That night we went dancing. It was supposed to be bachata night at Aztec Willie’s but the DJ didn’t show so it was the regular salsa playlist. Of course, they threw out a few bachata songs and a couple reggaetons, and we let the music carry our bodies through space.

I got stuck thinking about Barabbas. I didn’t really prepare for Easter, for the resurrection, for the return of the Alleluias in my hymns. I thought about how many church members today would probably stand in a crowd and call for the execution of a Jesus who challenged them to live lives of service, generosity, grace, humility and repentance. Who has time for all that when there is a Women’s Luncheon to plan?

Jesus also calls us to joy, I believe that deeply. So even as I wrestled with those questions, I reveled in the opportunity to be with friends I rarely see. I happened to be in Portland on the first sunny weekend of the season, and I took full advantage. I went to my first ever women’s soccer game #GoThorns and ate cheese on the ground at sunset. After dark, Cee and I talked until 1:30 in the morning about gender and feminism and heartbreak and the suspension hardware installed in their office ceiling. I don’t have a picture but I have a couple personal revelations I might share some other time.

On Easter Sunday, I didn’t go to a church, but I quietly praised God at brunch in community with friends and strangers and so many carbs and those tiny Cadbury chocolate eggs.

There was a really adorable group picture that printed as a blurry grey blob even blobbier than that doorway photo, but I’m thankful to have it anyway. It’s good to remember that our connections to each other criss cross and converge, and that every once in a while we might stumble into a space that cocoons us with light, obliterates worries, and fills us with honey (or maple syrup, as the case may be). After brunch I went outside and admired a bridge and the very tall trees. Murph and I talked about dismantling capitalism from inside our work at nonprofits which is probably impossible but that doesn’t mean we won’t keep trying. I had coffee with Ev’yan, and despite not seeing each other since A-Camp 6.0 we fell into a conversation about sex, love, racism, work, community and the weather (by this point the sun had made it’s way back behind some clouds). Over tea, Nate tried to convince me that it is ok for me to be a person with a gender, or something. There’s no photo because tea shops are very dark and gender is a lie which cannot be captured on analog film.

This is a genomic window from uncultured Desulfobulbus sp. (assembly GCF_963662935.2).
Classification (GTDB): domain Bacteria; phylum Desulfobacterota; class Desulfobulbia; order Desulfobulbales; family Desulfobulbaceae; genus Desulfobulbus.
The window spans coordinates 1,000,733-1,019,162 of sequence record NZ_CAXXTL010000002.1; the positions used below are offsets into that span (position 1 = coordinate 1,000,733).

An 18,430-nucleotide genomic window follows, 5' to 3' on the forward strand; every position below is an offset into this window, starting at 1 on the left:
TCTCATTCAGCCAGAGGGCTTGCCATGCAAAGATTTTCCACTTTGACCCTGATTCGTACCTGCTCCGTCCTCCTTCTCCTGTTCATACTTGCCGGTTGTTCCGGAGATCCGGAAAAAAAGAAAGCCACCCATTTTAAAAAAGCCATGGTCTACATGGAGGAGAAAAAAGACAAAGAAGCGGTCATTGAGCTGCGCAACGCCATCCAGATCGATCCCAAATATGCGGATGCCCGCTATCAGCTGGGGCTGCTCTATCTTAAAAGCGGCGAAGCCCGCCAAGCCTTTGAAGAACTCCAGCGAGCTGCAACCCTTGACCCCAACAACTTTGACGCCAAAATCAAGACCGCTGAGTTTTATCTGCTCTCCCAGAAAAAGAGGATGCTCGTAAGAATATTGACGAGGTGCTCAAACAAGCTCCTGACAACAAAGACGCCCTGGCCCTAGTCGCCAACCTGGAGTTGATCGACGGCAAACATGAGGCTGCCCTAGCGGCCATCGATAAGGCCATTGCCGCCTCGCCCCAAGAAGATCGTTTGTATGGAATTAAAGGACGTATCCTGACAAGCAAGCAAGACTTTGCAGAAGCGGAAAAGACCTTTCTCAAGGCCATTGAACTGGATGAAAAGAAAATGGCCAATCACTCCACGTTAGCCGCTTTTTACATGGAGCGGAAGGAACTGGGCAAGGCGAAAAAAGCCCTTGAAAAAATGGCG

I looked through this pile of photos 10 days after I got back to Dallas, and I meditated on each of them. I thought about the light, the coloration, the imperfections. I admired each person who had shared space and their selves with me. I thought about Barabbas again and considered that he was just one more person whose life Jesus transformed — after all, he got to live instead of suffering an unjust execution at the hands of the state. Maybe he went forth a better person, or maybe he kept defying the empire through theft and rioting — not that the two are mutually exclusive. I doubt I’ll ever be standing before a state official with the choice to execute the King of Kings or some other guy, but I have the choice every day to seek love or not, to fight and struggle for justice or collapse under the weight of the empire’s fist. Each choice is an opportunity to make good on the promise of the resurrection.

Adrian is a writer, a Texan and a sometimes-heretical Presbyterian. They write about bisexuality, gender, religion, politics, music and a whole lot of feelings at Autostraddle and wherever fine words are sold. They have a dog named after Alison Bechdel. Follow Adrian on Twitter @audreywhitetx.

Adrian has written 140 articles for us.

28 Comments

  1. “Over tea, Nate tried to convince me that it is ok for me to be a person with a gender, or something.”

    I never relate more to you than when you quietly “, or something” in the middle of other important writing 🙂

  2. this is an incredible article. I’ve been thinking a lot about religion lately too, and the way it’s become a weapon – but something you captured beautifully here, and something I’ve been feeling, is that religion is really nothing if not pure love and creation. religion used for violence – personal or state violence, is there even a difference? – isn’t what God would want, or Jesus. and I see God in people shunned from the church. I doubt he cares very much for exclusion, violence, and hatred in the name of religion.